going into his final years as president his second term, sending


more troops in. One quick Newsline on this is that Nouri al`Maliki, who


has been the leader of Iraq, was deposed. He resisted it and has said


tonight that he is actually going to step down. There is a replacement


for him, who we hope will be more effective at keeping Iraq more


stable. Yes, that came as a surprise to a lot of us, because he had been


holding out for a third term. It was inevitable. Let's move on to the


FT. Eurozone recovery shudders to a halt. Flat growth prompts calls for


action by the European Central Bank. This is Germany's economy not doing


as well as they had hoped in the last quarter, and France not putting


on any growth in quarters one and two. And Italy. It is astonishing


that we have had this huge crisis for a long time, going back five or


six years. We thought it was something that attached itself to


Europe's periphery, countries like Portugal. But Germany, France and


Italy, three of the biggest economies, have not grown in the


last two quarters, which is astonishing. After the crisis, there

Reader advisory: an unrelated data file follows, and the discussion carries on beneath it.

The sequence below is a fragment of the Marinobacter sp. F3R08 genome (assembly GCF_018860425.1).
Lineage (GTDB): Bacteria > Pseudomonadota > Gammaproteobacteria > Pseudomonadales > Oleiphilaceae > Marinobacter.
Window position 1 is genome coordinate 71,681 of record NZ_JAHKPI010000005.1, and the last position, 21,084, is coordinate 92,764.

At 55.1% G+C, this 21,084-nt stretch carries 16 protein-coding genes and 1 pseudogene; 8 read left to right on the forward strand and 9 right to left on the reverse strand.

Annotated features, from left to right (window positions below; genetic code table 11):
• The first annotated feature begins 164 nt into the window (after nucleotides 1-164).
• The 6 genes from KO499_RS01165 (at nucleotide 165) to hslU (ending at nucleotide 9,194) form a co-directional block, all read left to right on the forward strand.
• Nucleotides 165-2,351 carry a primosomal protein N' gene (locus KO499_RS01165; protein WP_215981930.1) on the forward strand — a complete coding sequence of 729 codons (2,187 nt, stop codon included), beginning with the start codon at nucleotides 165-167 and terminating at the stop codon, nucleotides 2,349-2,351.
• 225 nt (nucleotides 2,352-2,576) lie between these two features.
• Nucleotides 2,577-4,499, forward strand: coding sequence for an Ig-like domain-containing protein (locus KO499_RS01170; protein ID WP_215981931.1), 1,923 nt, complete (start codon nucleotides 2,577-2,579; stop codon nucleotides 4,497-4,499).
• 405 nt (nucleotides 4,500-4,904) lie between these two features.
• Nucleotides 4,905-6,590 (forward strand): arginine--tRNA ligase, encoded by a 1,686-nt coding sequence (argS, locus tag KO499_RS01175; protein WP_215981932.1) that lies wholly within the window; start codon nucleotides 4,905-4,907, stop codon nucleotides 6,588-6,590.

was a lot of quick action by policymakers, lots of fiscal and


monetary stimulus to try and help sort the euro area out. The FT have


an editorial saying, for goodness' sake, let's not sit on our hands,


let's do something like wanted to easing to try and drive the economy.


But one of the people driving that was Germany, the beating heart of


the Eurozone economy. The problem is, with the dismal numbers coming


out of Germany, does she lose her authority, which was very


instrumental last time? This is all in the context of incredibly grim


stuff to Europe's East, which is Ukraine and Russia. There are


currently 300 vehicles being sent from Moscow in a weird convoy


towards Ukraine's eastern edge. There is a feeling that actually,


war might be about to erupt along Europe's eastern edge, which will


have a huge effect on gas prices and so on. It feels suddenly like Europe


has plunged into turmoil. Reading further into this article, I did not


realise this, the Netherlands economy actually contracted at the